Sugar Hill to lease city property for gym, health center

SUGAR HILL - A 70-acre city-owned parcel will hold a privately owned gymnasium and health center in about two years.

Sugar Hill city officials agreed to lease the undeveloped land next to the golf course on Suwanee Dam Road to Global Sports United for 50 years, for which the city will earn $1 per year in rent. At the end of the 50-year lease, Sugar Hill will own the 200,000 square-foot structure.

"It will help us craft the city identity as The Recreation City," said Councilman Marc Cohen.

The two-story building will be constructed to energy-efficient "green" standards using sunlight, low-impact lighting and environmentally friendly building materials. A walking trail will wind through landscaping atop the organic roof. It will hold a family athletic center and facilities for 12 different sports, including basketball, volleyball, dance, cheerleading and martial arts, as well as eight ball fields and a 10,000- to 12,000-seat stadium, said John Tamburo, CEO of Global Sports United.

Tamburo plans to grow a complete health and wellness center holding offices for dentists, orthodontist, orthopedic and physical therapists, a company that tests pharmaceutical drugs and an obesity research and solutions center.

The city will get free use of the facilities up to 10 times per year, supplying a backup indoor location for rained-out events like movies, concerts and festivals.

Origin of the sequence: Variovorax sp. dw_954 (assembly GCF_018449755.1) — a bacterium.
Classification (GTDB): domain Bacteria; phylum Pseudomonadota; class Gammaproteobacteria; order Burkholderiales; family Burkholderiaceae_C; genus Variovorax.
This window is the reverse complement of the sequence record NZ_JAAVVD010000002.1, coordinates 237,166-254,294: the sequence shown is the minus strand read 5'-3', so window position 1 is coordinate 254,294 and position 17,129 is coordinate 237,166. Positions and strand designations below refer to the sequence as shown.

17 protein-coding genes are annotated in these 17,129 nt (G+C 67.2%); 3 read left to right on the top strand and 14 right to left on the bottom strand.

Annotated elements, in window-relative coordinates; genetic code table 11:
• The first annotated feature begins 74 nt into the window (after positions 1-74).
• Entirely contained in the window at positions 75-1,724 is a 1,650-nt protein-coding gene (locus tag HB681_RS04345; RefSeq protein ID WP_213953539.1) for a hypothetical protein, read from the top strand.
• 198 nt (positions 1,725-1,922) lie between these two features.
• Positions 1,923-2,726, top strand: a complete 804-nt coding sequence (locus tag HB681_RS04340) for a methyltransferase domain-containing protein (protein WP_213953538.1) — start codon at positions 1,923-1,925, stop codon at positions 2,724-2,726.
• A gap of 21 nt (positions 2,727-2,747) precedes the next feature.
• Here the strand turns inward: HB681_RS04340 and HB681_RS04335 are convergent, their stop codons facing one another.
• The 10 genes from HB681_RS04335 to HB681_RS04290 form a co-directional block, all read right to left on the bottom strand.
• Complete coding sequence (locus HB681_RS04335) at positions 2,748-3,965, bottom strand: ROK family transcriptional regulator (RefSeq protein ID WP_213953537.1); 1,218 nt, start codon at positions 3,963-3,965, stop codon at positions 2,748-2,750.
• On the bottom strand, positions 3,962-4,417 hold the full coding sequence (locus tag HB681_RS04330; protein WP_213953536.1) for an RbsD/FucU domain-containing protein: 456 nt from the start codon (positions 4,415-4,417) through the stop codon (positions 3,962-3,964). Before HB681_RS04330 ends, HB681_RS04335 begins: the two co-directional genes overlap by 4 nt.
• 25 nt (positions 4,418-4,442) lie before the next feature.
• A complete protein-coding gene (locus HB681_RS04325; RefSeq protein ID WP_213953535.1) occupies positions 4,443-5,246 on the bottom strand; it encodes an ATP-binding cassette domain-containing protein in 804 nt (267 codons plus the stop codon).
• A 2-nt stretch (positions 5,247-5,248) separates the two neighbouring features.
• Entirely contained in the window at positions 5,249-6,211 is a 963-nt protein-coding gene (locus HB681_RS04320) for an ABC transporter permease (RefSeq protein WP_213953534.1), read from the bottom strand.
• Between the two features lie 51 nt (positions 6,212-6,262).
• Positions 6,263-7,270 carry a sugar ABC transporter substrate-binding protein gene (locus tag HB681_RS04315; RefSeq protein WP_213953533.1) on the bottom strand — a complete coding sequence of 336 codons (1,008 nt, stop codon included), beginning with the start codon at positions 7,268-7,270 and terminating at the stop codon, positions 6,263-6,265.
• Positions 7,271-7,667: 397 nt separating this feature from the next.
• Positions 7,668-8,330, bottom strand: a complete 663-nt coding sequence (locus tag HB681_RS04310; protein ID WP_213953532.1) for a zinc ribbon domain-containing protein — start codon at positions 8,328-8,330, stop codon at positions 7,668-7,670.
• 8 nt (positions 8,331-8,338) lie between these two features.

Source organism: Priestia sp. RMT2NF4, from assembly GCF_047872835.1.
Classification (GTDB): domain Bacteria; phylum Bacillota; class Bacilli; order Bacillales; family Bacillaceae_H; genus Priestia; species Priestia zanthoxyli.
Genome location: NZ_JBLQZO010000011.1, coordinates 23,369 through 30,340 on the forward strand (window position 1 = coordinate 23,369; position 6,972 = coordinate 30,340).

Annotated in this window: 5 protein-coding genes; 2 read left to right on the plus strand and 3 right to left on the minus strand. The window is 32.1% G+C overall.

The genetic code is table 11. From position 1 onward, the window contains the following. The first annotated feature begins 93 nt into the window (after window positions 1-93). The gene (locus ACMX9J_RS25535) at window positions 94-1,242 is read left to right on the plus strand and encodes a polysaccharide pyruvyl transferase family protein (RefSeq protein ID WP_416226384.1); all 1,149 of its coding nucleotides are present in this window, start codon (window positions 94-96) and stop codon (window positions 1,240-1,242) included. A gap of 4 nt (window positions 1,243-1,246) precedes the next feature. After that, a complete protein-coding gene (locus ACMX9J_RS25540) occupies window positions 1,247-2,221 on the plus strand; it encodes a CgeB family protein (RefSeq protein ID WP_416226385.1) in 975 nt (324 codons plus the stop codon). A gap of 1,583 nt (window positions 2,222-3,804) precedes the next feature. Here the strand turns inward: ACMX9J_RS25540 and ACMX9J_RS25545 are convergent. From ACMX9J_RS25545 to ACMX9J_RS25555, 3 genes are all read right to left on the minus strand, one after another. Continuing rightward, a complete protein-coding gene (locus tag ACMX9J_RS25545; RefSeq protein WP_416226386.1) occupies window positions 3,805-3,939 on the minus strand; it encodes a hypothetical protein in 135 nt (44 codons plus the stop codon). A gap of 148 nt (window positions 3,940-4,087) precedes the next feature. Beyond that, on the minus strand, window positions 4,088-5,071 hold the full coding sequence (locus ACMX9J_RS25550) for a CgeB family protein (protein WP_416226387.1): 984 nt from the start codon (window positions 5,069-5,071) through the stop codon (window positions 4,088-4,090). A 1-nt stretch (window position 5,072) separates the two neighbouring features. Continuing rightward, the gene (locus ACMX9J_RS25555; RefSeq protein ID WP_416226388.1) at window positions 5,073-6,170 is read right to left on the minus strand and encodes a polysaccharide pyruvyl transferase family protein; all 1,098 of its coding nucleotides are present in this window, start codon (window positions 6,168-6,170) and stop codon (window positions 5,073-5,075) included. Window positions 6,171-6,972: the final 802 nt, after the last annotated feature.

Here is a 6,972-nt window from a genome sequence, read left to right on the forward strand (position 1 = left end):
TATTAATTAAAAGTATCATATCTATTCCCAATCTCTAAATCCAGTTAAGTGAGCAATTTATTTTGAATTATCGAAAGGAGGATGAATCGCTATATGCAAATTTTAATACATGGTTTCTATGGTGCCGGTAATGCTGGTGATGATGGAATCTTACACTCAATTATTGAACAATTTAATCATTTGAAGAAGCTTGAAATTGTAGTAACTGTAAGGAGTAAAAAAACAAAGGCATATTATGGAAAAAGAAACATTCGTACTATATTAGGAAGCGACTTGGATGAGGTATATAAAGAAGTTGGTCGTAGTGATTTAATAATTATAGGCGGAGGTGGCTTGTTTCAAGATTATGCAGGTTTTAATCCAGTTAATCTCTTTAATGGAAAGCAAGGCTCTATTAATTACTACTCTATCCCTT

The agreement is a win-win situation for both the city and Global Sports United.

"We don't pay the utilities or the upkeep, we get the use of the facility and at the end of the lease, we own the building and keep the land," Mayor Gary Pirkle said.

Sugar Hill's golf course was constructed in 1992 solely as a place to spray treated water from a nearby Gwinnett County sewage treatment plant. The plant went offline in 2004 and the spraying stopped. City officials had once earmarked the adjacent 70 acres for an additional nine-hole golf course expansion, but decided instead to keep the property in reserve.

"When I came to council (in the late 1990s) the city was almost bankrupt and struggling to make payroll and the sale of land is what got us out of it," Pirkle said. "We sold our Sycamore Road land for the Primrose subdivision and we decided to keep the golf course land in reserve in case hard times come back."

Sugar Hill now has $15 million in reserve funds.